For our present purposes, however, we may put most of these questions aside. For the moral of the preceding considerations is that it seems highly dubious that the IAAF—the International Association of Athletics Federation—possesses the competence to make a determination of gender for its athletes in any deep sense. Rather, the likelihood is that any such “determination” would, in fact, be oriented not towards the true gender of the athlete but towards the question of whether she possesses any unfair biological advantage, whether genetic or hormonal. Of course, some criterion is necessary—it is not a matter of choice whether an athlete is to compete as a woman or a man. But the traditional phenotypical determination based on observable sex traits seems not just good enough, but perhaps the best approach in a deep sense.

Even if Semenya is not a man, is it fair for her and others like her to compete when she has some of the biological advantages typical of men? She has been virtually untouchable in recent meets and this is unquestionably in part a result of her physical circumstances.

Yet several considerations militate against the claim that she should therefore be forbidden from competing as a woman. After all, exceptional physical endowments, sometimes bordering on the miraculous, sometimes bordering on the freaky, are the stuff of which athletic excellence is frequently made. No one thinks that Usain Bolt’s body has just the same set of natural gifts as the bodies of his competitors—in fact, his gifts seem wildly disproportionate to those of every runner with which the world has hitherto been aware. That is, for him, good luck, and for his competitors, bad luck. It is not the business of the IAAF to address such natural disparities, no matter how “unnatural” they may seem.

Second, few seem to believe that Semenya, or other women like her, should be made to compete as men if they are not allowed to compete as women. Such a proposal would likely be rejected as impractical; it would almost certainly disadvantage the women involved were they to participate in the highest levels of male competition; and it would be profoundly insensitive to those who, with good reason, believe themselves to be women. Several commentators have noted the similarity of the Semenya case to that of Santhi Soundarajan, who was stripped of her silver medal in the 2006 Asian games after a gender test. Soundarajan had lived her entire life as a woman and subsequently attempted suicide.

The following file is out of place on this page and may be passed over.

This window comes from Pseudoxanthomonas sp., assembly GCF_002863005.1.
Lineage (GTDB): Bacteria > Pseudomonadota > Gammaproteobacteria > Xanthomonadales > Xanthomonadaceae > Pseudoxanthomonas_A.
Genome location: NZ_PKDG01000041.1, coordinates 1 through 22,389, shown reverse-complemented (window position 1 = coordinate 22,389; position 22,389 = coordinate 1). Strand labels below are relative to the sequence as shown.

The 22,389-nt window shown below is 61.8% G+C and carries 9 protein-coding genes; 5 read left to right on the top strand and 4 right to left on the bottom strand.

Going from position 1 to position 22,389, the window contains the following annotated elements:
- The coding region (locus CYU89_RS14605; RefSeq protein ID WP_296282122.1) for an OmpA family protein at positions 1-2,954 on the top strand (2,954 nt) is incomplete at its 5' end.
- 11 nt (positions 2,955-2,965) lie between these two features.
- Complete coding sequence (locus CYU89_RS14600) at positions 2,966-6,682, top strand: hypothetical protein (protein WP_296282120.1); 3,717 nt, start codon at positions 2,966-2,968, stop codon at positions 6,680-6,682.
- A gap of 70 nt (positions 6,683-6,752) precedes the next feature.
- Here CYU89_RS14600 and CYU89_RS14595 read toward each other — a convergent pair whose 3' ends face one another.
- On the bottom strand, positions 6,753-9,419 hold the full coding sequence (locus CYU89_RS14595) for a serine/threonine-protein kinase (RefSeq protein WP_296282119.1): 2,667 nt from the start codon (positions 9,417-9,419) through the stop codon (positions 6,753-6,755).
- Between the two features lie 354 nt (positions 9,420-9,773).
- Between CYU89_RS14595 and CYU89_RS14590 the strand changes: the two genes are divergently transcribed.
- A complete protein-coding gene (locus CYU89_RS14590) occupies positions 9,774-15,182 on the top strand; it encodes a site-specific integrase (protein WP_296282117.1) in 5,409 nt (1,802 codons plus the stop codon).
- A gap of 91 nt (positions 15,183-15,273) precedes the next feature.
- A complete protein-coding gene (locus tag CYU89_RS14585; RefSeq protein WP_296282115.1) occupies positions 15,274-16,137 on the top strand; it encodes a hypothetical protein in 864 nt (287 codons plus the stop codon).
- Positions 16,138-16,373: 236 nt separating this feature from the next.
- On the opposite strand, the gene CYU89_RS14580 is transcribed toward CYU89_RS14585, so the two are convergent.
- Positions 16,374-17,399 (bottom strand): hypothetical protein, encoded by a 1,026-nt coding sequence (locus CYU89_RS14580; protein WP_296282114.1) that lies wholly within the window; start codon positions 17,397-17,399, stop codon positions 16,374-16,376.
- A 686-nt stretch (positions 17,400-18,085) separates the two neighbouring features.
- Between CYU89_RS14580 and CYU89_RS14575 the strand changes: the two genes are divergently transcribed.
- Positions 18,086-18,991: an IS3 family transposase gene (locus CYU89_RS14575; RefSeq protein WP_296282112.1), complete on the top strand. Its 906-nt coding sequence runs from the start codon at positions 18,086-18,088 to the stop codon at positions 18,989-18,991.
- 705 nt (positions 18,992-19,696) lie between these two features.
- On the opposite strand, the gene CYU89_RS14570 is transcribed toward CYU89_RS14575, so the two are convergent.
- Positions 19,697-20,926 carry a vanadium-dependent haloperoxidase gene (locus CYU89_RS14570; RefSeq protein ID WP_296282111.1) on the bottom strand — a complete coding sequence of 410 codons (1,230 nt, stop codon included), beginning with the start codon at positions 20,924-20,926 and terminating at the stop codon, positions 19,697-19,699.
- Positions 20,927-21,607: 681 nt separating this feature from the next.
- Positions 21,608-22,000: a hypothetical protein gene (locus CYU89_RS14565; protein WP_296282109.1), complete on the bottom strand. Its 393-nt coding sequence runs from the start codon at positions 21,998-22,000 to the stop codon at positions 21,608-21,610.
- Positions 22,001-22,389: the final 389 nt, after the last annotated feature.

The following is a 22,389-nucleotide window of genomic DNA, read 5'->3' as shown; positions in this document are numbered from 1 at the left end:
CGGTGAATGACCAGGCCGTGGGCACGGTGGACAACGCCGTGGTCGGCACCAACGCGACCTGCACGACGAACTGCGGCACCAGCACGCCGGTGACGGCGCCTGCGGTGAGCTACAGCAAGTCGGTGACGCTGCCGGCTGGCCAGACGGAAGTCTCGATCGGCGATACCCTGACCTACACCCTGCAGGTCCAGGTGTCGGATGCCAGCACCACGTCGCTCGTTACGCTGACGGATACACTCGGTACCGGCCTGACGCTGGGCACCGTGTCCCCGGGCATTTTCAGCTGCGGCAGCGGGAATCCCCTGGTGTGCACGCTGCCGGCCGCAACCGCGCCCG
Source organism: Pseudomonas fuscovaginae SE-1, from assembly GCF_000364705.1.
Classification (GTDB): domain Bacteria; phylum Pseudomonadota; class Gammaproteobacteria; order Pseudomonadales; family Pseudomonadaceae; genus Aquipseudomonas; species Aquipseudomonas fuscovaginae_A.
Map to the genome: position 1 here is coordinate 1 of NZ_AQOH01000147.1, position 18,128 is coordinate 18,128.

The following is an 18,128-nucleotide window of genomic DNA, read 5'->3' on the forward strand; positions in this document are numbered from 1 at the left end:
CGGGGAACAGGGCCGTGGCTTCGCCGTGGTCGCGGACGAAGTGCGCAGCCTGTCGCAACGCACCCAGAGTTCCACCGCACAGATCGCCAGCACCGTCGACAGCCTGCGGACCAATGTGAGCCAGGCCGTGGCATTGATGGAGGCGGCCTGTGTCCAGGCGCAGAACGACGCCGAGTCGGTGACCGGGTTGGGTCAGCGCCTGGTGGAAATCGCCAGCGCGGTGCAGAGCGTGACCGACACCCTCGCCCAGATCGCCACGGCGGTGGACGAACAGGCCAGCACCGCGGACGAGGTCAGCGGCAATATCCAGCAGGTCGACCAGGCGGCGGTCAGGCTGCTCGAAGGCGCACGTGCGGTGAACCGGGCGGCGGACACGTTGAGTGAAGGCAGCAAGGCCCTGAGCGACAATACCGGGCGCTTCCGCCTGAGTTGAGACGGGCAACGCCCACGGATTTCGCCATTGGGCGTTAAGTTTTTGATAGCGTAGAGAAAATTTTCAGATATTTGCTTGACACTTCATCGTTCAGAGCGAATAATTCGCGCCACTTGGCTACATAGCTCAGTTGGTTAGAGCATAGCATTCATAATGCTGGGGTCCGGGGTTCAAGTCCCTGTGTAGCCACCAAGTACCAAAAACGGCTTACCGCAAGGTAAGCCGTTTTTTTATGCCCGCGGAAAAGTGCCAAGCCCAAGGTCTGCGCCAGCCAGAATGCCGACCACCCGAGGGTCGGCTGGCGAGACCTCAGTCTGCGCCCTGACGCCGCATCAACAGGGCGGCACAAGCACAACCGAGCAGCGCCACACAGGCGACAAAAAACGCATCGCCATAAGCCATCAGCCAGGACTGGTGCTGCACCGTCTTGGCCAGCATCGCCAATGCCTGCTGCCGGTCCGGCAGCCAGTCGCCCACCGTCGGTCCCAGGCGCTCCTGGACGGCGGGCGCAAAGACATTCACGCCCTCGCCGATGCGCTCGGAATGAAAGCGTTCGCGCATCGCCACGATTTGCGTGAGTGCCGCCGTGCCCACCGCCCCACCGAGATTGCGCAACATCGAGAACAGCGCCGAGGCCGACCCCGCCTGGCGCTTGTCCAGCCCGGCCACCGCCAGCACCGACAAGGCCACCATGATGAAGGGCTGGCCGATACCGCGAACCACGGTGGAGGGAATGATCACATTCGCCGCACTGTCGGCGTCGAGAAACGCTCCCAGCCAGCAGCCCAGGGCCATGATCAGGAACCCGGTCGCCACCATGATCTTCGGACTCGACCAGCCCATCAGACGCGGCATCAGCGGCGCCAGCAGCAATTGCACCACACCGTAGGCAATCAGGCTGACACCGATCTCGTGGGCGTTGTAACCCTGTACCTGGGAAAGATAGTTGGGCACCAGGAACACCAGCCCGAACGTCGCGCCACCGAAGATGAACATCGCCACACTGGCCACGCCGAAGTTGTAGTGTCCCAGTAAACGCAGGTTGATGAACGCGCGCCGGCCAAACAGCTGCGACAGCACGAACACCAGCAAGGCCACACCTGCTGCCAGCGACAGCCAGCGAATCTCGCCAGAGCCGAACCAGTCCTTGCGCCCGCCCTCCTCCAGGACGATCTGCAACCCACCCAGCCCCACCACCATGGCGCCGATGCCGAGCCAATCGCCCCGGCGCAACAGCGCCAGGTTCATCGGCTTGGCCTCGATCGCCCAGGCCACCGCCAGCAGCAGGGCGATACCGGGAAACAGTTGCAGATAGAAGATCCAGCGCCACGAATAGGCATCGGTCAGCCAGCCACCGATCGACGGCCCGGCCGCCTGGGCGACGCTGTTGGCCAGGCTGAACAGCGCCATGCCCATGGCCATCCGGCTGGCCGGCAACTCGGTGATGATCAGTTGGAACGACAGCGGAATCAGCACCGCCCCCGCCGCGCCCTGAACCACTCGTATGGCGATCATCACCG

Finally, in the absence of a genuine correlation of “fairness factors” such as increased testosterone or a Y chromosome to true gender, a set of criteria based on considerations of fairness would require a drawing of the lines that would leave some physically advantaged women within, and some only marginally more advantaged women without, the permitted boundaries. But where to draw the line would be, ultimately, arbitrary, and those on the “outside” of the boundaries would be disproportionately affected in the extreme.

The IAAF, and similar governing bodies for athletic competition, rightly concerns itself with the issue of fairness when it concerns cheating—the deliberate attempt to gain an unfair advantage by cunning means, going beyond reliance on hard work and natural endowment within the framework set by the rules of play. But beyond that, sport celebrates the disparity of natural gifts between the athlete and the spectator, and amongst the athletes themselves (Michael Sandel’s recent work on enhancement and sport is worth taking note of in this context). Those disparities are partly responsible for the eventual division of athletes, in any contest, into winners and losers. Acting as a referee for deliberate infractions is entirely within the mandate of the IAAF, but acting as a referee for the distribution of good and bad luck, gifted and less gifted bodies, or even of maleness and femaleness—all of these go beyond any authority reasonably held by an athletic organization.

Christopher O. Tollefsen is Professor of Philosophy at the University of South Carolina and a senior fellow of the Witherspoon Institute. His latest book, co-authored with Robert P. George, is Embryo: A Defense of Human Life (Doubleday, 2008). Tollefsen sits on the editorial board of Public Discourse.